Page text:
An Interview with Alan White, Rock and Roll Hall of Fame Drummer for Yes

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Alan White being interviewed by Elliot Gould
Photo courtesy of Carl Moore.
Alan White and Elliot Gould
Alan signing my photo of him from August 1977 when Yes played Madison Square Garden. Photo courtesy of Carl Moore.

Alan White, the Rock and Roll Hall of Fame drummer for Yes, talks about his favorite Yes songs to play, which are the most difficult, and his time with George Harrison recording the “All Things Must Pass” album.

I’ve been a life-long fan of Yes. I still remember listening to the Yes album for the first time and being in awe. How many guitars did Steve Howe use to record “The Clap?” [Ed. Note – See comments below for a discussion of how the name of this song has changed over the years.] Every song was full of tremendous dynamics. Between the time changes, soft melodies and great rock and roll, the music engulfed me and has never left.

Being a drummer, I spent hours upon hours learning to play all their songs as exactly as I could and loving every bit of it. So, it was a tremendous thrill to get the chance to speak with their drummer, Alan White, before a recent Yes concert at the Hampton Beach Casino Ballroom in Hampton, NH.

Alan’s history in rock and roll is well documented. From playing on John Lennon’s iconic Imagine album (including the song Imagine itself), and George Harrison’s All Things Must Pass, including the hit single, My Sweet Lord, Alan was also inducted into the Rock and Roll Hall of Fame as a member of Yes in 2017

“Chris (Squire’s) dying wish was for me to keep this going and that’s what I’m doing.”

Alan is the longest continuous member of Yes anchoring the drums since Bill Bruford left in 1972. I asked Alan how hard it was to learn the material in a mere three days before going on tour and which songs were the most difficult.

“How about I start with all of them. Maybe Close to the Edge. I was the first guy to play it live. I adapted parts of it with my style. It’s still little unfair (referring to the live recordings on Yessongs). I really hadn’t worked myself into the music fully.”

Check out other episodes in the Rock Music Series, including Roger Fisher talking about “Magic Man,” “Crazy on You,” and “Barracuda

Although Alan walks gingerly, his gate belies the energy he brought later that evening while behind the drum kit, pounding out Yours Is No Disgrace and Roundabout.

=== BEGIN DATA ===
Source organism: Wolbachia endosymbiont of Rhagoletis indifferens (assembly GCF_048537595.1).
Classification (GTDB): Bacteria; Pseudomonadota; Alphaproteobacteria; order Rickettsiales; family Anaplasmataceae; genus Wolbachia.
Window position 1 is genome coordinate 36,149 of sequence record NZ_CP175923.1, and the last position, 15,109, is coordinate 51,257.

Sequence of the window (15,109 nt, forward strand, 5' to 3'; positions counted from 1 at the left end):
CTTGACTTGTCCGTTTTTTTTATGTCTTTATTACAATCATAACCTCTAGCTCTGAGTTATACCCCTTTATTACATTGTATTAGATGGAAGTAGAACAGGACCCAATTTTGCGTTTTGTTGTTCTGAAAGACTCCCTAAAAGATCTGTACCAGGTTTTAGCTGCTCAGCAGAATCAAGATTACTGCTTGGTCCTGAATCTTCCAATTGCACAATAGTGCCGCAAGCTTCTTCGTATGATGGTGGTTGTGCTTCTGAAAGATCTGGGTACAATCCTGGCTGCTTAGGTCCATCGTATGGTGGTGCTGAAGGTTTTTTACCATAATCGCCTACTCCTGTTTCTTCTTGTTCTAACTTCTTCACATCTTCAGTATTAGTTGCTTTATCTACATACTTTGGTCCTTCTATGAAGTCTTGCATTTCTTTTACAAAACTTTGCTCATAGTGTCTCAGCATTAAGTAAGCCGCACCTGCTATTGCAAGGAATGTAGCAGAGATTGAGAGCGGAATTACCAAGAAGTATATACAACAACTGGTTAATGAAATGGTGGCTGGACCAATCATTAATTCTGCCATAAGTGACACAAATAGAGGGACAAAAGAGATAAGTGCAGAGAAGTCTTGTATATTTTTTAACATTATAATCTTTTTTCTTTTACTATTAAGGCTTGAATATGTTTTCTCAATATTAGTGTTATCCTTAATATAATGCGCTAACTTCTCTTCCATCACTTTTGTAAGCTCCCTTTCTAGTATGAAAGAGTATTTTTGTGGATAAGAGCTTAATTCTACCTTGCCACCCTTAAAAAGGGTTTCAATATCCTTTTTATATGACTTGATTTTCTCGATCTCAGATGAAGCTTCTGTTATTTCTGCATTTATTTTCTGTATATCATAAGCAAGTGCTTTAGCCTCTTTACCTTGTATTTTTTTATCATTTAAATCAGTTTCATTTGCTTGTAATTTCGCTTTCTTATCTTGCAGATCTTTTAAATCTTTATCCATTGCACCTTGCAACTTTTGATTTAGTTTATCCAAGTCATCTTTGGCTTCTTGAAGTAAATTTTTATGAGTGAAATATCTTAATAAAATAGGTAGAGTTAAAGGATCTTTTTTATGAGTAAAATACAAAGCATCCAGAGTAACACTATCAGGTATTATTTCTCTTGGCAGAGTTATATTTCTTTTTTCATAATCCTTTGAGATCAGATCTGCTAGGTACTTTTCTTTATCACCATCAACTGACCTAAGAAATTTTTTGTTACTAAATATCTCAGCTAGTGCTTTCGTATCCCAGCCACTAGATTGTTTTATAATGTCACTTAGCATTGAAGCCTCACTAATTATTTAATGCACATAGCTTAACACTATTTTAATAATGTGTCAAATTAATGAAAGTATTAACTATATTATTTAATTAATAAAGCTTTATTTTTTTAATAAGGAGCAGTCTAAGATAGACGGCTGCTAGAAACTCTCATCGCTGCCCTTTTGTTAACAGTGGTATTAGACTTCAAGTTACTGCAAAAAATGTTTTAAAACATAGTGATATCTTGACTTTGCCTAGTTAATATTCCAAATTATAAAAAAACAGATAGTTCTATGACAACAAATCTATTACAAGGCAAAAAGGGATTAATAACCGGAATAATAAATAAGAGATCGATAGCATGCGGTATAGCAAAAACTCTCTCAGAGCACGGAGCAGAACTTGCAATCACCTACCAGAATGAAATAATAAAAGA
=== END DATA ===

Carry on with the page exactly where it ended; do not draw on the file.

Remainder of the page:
Alan White, Drummer of Yes
Alan White, drummer for Yes, at the Hampton Beach Casino Ballroom, Hampton, NH on July 11, 2018.
Alan White, Drummber of Yes at Madison Square Garden, August 7, 1977
Alan White, drummer for Yes, playing at Madison Square Garden in New York City on August 7, 1977.

Asked why he continues to tour, Alan boasts “We love touring! The backbone of the band is touring, and music keeps everything going. And Chris (Squire’s) dying wish was for me to keep this going, and that’s what I’m doing.” What a wonderful sentiment and tribute to his life-long friend.

Alan White and Jon Davison of Yes
Showing 8 comments
  • Nick Sudbury
    Reply

    Ok – you’re a drummer….but your very first paragraph doesn’t inspire confidence that you really do know much about Yes: I’ll tell you how many guitars Steve Howe used to record “The Clap” (sic) – exactly one. It’s an acoustic piece, and the version on The Yes Album was recorded live. Oh, and it’s actually called just “Clap”, as any serious Yes fan knows.

    • admin
      Reply

      Hi Nick. You’re absolutely right. I got the name of the song wrong (“Clap” vs “The Clap”), so thanks for pointing that out (I’ve fixed the post).

      The point I was trying to make in the post – and perhaps not very well – was that when my friends and I first heard the song, we were blown away with what Steve was able to produce sonically. To our untrained, young ears is sounded like it was more than one guitar. I remember us distinctly bringing up the album to check how it was recorded after hearing the track for the first time. That was all I was trying to communicate. It was an attempt to maybe state the obvious – that Steve Howe is an exceptional guitar player – via a whimsical observation. Sorry if that fell flat.

      • Barry
        Reply

        As a young guitarist back in the 70’s, when I first heard Mood for a Day I thought it was two guitars double-tracked. What did I know – I was just starting out? So, I learned the melody part and played it for my buddy and his band mates, who were a little older than me. After I finished, they said, “Well that’s fine, but what about the bass notes? I was more astonished than embarrassed and set out to relearn it. Really, don’t be a condescending putz – no one is perfect.

    • Elliot Gould
      Reply

      Ah Nick. It turns out my original vinyl copy of “The Yes Album” has Steve Howe’s track listed as “The Clap.” I’m not sure when the change was made, but perhaps that does qualify me as a “serious” fan since I knew to refer to the song as it was originally published. 🙂 Fun to learn about!

  • CSM
    Reply

    Actually, it was “The Clap” on the early YES albums.

    • Elliot Gould
      Reply

      Ah, I wonder if my original vinyl album had that title and that’s what stuck with me. I’ll have to dig it up and see…thanks Carl!

      • Elliot Gould
        Reply

        I dug up my vinyl copy of “The Yes Album,” and, indeed, Carl is correct. The original title was “The Clap,” so I am amending the post to indicate that as well as include a photo of the back cover of the album.

        • Elliot Gould
          Reply

          ANOTHER “THE CLAP” UPDATE. A friend just pointed out to me that Jon Anderson introduces the song as “The Clap” on the track. So, of course we would have referred to it as that name. Wonder why he changed it…

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